Tuesday, August 5, 2008

'The Trees of the Field Do WHAT!....' Isaiah 55:12

One of the very popular 'folk hymns' (shudder) at the childrens' school starts 'You shall go out with joy and be led forth in peace...' which gets them rollicking in the aisles as it gets faster and faster. The chorus goes 'And the trees of the fields shall clap their hands (x 3) as you go forth with joy.' Clap their hands? Where did that come from?
Looking in my Swete copy of the Septuagint I find

καὶ πάντα τὰ ξύλα τοῦ ἀγροῦ ἐπικροτήσει τοῖς κλάδοις

which, if my LSJM is correct, translates as

'and all the trees of the field shall rattle their branches'

which rather lacks the anthropomorphic element! My Biblical Hebrew is not up to much, so I can't tell whether the original Hebrew text

ה וְכָל־עֲצֵי הַשָּׂדֶ ה יִמְחֲאוּ־כָֽף׃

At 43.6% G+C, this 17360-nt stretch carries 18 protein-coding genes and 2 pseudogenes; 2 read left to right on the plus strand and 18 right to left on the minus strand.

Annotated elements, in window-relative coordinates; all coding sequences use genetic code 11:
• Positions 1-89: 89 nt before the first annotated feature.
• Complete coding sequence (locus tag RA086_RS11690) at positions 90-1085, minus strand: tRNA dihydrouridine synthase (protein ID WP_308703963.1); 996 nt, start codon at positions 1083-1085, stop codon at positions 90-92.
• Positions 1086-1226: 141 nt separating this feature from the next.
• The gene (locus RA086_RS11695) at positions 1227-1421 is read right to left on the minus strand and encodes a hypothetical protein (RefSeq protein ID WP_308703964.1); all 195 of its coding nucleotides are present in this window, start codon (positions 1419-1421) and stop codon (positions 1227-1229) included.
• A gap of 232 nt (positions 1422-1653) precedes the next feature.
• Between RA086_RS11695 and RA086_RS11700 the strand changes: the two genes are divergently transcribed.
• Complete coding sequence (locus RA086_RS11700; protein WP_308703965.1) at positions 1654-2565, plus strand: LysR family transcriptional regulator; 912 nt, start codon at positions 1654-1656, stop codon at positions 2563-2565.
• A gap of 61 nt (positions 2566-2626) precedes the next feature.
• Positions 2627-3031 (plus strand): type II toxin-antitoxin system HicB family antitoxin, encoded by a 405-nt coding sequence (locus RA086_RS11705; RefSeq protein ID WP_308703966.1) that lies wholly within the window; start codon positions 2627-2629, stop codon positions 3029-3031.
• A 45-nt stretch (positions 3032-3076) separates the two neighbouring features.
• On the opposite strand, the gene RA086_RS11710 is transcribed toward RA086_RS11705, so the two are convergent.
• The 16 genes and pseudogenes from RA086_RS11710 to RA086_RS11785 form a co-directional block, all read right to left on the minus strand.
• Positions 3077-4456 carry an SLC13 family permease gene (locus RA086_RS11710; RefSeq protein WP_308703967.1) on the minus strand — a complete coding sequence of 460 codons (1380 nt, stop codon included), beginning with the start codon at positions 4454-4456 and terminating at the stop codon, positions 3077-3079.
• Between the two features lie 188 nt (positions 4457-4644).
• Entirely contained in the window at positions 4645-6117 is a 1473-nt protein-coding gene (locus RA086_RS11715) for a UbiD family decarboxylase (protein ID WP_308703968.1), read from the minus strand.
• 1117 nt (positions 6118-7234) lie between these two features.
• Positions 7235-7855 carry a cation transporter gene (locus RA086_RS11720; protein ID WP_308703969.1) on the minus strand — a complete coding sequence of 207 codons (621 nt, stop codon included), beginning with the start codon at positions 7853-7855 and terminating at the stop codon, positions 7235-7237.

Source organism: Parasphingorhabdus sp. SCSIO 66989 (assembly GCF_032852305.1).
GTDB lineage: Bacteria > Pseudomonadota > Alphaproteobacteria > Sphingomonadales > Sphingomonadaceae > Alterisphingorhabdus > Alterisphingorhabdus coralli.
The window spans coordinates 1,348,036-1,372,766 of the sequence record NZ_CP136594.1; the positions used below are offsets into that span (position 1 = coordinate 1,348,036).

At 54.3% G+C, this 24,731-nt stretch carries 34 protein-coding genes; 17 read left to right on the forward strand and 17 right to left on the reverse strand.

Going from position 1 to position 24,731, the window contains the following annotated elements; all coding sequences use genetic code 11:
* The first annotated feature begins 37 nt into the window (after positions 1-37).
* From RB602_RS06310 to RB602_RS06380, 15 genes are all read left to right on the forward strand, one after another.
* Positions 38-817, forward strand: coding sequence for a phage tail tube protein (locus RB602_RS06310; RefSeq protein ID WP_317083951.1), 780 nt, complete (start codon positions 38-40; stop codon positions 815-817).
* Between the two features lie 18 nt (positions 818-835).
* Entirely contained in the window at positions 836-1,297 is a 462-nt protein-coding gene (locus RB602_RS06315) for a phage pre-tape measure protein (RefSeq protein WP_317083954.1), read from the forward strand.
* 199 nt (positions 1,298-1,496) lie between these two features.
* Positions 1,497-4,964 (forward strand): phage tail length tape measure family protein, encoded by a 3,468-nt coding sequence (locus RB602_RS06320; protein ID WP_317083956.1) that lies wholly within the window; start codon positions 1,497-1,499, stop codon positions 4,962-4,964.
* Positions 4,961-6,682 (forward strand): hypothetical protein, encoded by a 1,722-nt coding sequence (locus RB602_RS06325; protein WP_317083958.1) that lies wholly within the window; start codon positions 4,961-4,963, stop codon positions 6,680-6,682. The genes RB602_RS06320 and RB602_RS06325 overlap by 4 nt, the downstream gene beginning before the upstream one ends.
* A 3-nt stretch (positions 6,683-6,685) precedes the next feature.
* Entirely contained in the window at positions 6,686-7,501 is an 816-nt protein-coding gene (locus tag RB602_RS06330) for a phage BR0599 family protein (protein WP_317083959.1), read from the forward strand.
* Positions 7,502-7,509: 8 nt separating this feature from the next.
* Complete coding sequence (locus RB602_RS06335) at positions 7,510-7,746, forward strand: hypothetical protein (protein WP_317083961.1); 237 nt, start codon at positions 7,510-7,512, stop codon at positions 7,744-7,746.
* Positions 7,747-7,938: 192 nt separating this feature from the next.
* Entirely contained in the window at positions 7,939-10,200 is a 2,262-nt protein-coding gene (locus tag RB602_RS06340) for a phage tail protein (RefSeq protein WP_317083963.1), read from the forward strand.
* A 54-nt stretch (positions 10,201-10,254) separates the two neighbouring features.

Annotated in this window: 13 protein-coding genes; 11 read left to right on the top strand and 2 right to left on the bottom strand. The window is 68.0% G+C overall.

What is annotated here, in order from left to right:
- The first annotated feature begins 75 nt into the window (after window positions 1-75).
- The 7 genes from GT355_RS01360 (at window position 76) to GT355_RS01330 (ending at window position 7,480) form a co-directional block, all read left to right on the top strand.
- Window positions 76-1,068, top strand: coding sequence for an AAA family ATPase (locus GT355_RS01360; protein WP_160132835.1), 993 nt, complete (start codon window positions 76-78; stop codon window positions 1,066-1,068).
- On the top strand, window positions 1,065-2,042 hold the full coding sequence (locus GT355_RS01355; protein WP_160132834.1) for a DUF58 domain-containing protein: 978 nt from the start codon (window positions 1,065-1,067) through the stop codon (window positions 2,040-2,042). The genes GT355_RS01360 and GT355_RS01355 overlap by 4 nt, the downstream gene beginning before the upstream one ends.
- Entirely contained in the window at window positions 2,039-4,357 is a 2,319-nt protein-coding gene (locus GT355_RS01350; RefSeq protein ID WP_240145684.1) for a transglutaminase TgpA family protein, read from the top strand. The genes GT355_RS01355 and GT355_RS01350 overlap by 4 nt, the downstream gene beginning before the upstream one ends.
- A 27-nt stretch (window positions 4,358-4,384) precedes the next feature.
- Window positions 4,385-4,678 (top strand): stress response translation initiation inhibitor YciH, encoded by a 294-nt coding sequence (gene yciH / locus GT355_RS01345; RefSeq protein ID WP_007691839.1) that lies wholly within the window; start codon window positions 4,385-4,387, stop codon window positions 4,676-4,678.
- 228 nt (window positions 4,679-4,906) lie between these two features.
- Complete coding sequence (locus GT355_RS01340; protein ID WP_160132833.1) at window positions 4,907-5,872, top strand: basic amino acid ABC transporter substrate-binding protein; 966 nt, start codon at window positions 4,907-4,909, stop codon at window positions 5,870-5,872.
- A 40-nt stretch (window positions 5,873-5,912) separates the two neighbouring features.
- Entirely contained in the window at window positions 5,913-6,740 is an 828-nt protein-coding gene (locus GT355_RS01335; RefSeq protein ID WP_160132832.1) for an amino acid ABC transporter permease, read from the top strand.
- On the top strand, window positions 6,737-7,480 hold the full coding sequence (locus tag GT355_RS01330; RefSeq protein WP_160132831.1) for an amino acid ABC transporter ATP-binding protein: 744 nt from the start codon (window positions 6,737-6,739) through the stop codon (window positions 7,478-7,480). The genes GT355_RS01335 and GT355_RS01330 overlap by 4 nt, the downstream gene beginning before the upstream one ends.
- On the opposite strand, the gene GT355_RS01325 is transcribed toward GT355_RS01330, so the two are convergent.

is echoed more correctly by the LXX ἐπικροτήσει τοῖς κλάδοις , or by the English translations (from KJV onwards) of 'clap their hands'.
I am rather puzzled. How did this strange interpretation come about? Are their any other similar examples?

1 comment:

Richard said...

I noticed your comments on the anthropomorphic translation of Iaiah 55:12 final clause. I have noticed other places in the Bible where the translators have been 'liberal' with the original.

However, after looking at Strong's Concordance on the key words, it does seem to indicate that 'clap their hands' is a reasonable rendition of the original. The 2 references follow:

4222. macha' (maw-khaw')
A primitive root; to rub or strike the hands together (in exultation)

3709. kaph (kaf)
From kaphaph; the hollow hand or palm (so of the paw of an animal, of the sole, and even of the bowl of a dish or sling, the handle of a bolt, the leaves of a palm-tree); figuratively, power -- branch, + foot, hand((-ful), -dle, (-led)), hollow, middle, palm, paw, power, sole, spoon.